Glenn Dale Hospital
Glenn Dale Tuberculosis Hospital and Sanatorium
The Glenn Dale Hospital
|Location||5201 Glenn Dale Rd., Glenn Dale, Maryland|
|NRHP Reference #||11000822|
|Added to NRHP||November 18, 2011|
Glenn Dale Hospital was a tuberculosis sanatorium and isolation hospital in Glenn Dale, Maryland, in the United States. It is a large facility, consisting of 23 buildings on 216 acres (0.874 km2), that was built in 1934 and closed in 1981 due to asbestos.
Though it is now closed and may be eventually demolished, for decades it was an important public health institution near Washington, DC. The Maryland-National Capital Park and Planning Commission Park Police patrol the hospital grounds regularly.
The hospital grounds consist of several buildings:
- Children's Nurses' Home
- Children's Hospital Building
- Residence "D" Dormitory
- Building "C" Nurses' Home
- Building "F" Duplex House
- Building "D" Doctor's House
- Building "G" Duplex House (Superintendent's Residence)
- Building "E" Doctor's House
- Adult Hospital Building
- Warehouse and Mechanics Garage
- Heating and Power Plant
- Sludge Bed Enclosure
- Sedimentation and Control Building
- Water Softener House
- Pump House
- Employee Building
- Residence "C" Dormitory
- Hot House
- Four Apartment Building No. 1
- Four Apartment Building No. 2
- Paint and Repair Shop
Other parts of the hospital include: art rooms, staff housing, nurses' homes, playgrounds, theater, seclusion rooms, storage areas, chapels, morgues, and boiler rooms.
The buildings are characterized by broken glass, peeling paint, corroded walls and overgrown vines. Several of the buildings also have collapsed roofs.
The children's hospital building and adult hospital building are the most widely explored structures by local trespassers. This is primarily due to their close distance to Glenn Dale Road, a local street that bisects the hospital grounds.
Both the children's and adults' buildings are connected by a series of underground tunnels, like many sanitariums. These walkways join the basements of both buildings together. The basements of the hospital buildings are extremely dangerous and filthy. Large pieces of rusty, sharp metal, cloth and debris hang from the ceiling, and the buildings contain large amounts of asbestos and lead paint. Each hospital basement has its own morgue. Today, these walkways are littered with garbage, broken glass, and graffiti. The hospital basements are also infested with rats and bats. In addition, parts of the walkways are flooded with nearly 3 feet (0.91 m) of water.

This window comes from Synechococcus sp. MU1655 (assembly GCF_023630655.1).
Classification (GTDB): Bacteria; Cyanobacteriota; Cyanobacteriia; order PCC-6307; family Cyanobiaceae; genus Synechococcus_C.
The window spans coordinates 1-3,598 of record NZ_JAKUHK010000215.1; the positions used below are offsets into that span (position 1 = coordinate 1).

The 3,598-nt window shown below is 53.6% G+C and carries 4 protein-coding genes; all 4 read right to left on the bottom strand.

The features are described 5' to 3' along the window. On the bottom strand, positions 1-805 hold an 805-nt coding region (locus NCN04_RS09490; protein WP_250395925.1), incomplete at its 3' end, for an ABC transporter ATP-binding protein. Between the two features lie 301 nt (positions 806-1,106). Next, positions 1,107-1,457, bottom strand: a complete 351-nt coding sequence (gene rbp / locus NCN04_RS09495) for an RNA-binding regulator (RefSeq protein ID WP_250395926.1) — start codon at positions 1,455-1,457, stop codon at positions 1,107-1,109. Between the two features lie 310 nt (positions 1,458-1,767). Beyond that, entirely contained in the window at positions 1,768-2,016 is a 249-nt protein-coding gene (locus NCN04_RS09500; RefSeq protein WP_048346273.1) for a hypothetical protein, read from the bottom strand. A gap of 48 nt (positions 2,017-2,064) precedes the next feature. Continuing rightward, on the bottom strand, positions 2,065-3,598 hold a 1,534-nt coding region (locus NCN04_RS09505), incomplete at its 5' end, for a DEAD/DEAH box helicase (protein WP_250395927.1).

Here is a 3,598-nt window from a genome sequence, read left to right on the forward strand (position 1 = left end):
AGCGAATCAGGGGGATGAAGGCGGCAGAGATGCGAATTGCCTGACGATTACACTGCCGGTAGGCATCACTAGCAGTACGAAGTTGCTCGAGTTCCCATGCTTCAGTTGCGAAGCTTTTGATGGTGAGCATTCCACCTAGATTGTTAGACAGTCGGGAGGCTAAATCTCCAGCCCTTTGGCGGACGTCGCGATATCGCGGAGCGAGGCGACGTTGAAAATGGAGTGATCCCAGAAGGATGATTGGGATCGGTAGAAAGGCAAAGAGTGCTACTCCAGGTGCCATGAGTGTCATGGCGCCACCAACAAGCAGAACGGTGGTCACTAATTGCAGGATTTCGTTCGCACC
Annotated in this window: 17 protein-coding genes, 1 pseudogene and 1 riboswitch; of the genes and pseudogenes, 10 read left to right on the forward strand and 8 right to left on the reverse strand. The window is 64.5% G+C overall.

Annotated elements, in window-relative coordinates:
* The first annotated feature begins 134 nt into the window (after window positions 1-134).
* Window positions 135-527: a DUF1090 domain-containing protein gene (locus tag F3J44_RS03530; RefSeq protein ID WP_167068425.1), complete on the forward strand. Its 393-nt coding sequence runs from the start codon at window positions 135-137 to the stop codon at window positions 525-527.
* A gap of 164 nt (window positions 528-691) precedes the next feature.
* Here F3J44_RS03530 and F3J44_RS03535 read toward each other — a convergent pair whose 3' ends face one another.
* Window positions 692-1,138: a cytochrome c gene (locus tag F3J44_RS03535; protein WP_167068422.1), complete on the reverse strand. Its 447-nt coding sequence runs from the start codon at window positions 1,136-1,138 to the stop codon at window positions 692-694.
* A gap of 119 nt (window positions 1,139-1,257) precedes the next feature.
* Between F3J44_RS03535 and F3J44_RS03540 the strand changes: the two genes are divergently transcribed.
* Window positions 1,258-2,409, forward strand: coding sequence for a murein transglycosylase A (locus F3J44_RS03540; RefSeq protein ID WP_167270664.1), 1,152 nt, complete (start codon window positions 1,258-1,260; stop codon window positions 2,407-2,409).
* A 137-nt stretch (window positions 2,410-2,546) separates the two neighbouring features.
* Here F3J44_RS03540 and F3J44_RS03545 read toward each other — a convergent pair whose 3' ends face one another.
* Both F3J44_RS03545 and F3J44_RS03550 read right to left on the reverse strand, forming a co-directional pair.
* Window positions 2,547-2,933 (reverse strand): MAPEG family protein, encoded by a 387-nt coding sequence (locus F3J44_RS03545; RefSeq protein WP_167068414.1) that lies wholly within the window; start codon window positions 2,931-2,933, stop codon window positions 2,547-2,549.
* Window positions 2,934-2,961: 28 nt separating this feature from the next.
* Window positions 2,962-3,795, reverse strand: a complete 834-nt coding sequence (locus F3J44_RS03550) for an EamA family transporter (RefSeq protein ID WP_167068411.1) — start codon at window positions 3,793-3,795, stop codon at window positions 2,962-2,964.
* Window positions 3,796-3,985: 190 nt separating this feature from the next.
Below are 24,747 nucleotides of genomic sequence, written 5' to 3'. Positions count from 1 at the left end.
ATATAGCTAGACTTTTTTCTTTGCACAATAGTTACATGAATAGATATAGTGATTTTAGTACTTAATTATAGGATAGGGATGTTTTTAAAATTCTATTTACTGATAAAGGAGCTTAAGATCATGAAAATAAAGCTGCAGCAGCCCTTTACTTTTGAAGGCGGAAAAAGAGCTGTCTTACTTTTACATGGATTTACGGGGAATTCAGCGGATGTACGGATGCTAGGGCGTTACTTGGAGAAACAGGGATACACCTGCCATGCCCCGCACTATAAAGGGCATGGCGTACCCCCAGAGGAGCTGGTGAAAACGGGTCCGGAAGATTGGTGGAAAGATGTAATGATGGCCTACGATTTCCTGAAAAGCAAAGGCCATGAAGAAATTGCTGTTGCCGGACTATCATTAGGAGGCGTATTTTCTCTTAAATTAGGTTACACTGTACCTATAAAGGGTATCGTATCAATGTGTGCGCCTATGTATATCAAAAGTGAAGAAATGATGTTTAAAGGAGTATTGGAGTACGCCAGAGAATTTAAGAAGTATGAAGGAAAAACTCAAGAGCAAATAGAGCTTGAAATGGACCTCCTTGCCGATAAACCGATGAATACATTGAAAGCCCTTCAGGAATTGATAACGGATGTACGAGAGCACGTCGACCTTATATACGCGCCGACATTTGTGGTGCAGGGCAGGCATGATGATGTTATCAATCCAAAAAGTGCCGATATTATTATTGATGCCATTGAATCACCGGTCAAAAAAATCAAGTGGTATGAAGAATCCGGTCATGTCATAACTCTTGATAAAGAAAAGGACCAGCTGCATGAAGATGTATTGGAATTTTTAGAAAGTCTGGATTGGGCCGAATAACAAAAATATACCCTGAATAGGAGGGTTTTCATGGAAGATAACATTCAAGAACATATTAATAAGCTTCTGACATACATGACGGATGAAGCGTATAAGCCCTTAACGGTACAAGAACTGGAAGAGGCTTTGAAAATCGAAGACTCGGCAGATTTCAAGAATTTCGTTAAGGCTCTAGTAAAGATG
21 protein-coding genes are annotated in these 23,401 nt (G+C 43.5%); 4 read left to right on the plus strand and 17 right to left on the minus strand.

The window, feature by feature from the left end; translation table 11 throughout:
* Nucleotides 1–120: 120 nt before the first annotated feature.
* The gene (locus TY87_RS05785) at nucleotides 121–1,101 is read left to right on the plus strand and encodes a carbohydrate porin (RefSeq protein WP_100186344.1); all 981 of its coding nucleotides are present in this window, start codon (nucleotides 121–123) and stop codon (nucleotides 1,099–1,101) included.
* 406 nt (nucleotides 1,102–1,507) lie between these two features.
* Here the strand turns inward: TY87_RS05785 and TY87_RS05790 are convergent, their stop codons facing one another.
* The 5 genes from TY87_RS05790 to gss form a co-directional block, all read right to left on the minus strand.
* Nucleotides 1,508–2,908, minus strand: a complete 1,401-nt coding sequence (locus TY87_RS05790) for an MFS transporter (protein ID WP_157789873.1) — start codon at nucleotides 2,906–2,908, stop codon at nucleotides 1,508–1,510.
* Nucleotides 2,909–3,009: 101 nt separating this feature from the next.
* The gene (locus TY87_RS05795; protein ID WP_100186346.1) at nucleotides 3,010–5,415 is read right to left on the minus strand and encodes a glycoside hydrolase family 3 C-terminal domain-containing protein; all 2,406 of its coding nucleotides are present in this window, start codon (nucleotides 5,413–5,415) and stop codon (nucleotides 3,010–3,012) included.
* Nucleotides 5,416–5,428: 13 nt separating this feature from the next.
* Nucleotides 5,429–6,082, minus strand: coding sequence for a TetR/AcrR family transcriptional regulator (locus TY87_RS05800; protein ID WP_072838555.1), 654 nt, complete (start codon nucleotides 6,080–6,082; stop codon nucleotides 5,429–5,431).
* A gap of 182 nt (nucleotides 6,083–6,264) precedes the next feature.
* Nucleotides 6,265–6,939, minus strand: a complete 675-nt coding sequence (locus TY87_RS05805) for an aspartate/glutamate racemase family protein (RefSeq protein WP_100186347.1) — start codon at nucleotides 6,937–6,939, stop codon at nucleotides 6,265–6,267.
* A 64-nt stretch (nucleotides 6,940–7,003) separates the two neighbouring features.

In 1994, Maryland enacted a law that requires if the grounds are sold, they are supposed to be used as a continuing care retirement community. The rest of the land is meant to be open space park land. In 1995, the Maryland-National Capital Park and Planning Commission (MNCPPC) purchased the property from the District of Columbia. Under the deed, if the MNCPPC receives more than its cost from selling the property, it must share the proceeds with the District.
In June 2010, MNCPPC advertised for proposals to purchase the 60-acre (240,000 m2) hospital campus "as is" with the MNCPPC retaining the surrounding 150 acres (0.61 km2). Final bids were due on September 14, 2010, but that deadline was extended to October 15, 2010. Ultimately, two bids were received, but the MNCPPC rejected both bids on the basis that neither bidder was licensed to operate a continuing care retirement community. In the meantime, the Countywide Historic Preservation Staff of MNCPPC is preparing an application to designate the hospital on the National Register of Historic Places, which would make tax credits available for restoration. It was listed on the National Register of Historic Places in November 2011.
The hospital was featured in an award-winning Washington Post Magazine article, "Quarantined," on Dec. 10, 2006 by Leah Y. Latimer, former staff writer and author. The article detailed Latimer's mother's hospitalization there in the 1950s and the emotional fall-out for their family from then to the present. Latimer gave a lecture on the actual grounds of Glenn Dale on October 4, 2008. It was the first time the public was allowed on the grounds in almost 30 years. The unadvertised event drew more than 150 people. Latimer said she plans more lectures around the area, based on her continuing research and 110+ interviews.
- "National Register of Historic Places Listings". Weekly List of Actions Taken on Properties: 11/14/11 through 11/18/11. National Park Service. 2011-11-25.
- Wiggins, Ovetta (September 9, 2010). "For sale: Glenn Dale - 'as is'". Washington Post. p. B1.
- Wiggins, Ovetta (September 19, 2010). "Bids extended for Glenn Dale Hospital". Washington Post. p. C3.
- Wiggins, Ovetta (October 19, 2010). "2 companies bid on Glenn Dale". Washingtonn Post. p. B5.
- Skalsk, Liz (November 5, 2010). "Park and Planning rejects bids for Glenn Dale Hospital site". Prince Georges Gazette. Retrieved 2010-11-10.
- Skalski, Liz (October 21, 2010). "Owner of Glenn Dale Hospital goes after historic designation". Washington Post. Retrieved 2010-11-10.
- Glenn Dale hospital photos and history
- Pictures, maps and detailed information
- Weird U.S.: Glenn Dale Hospital at the Wayback Machine (archived August 28, 2008)
- Glenn Dale Redevelopment Project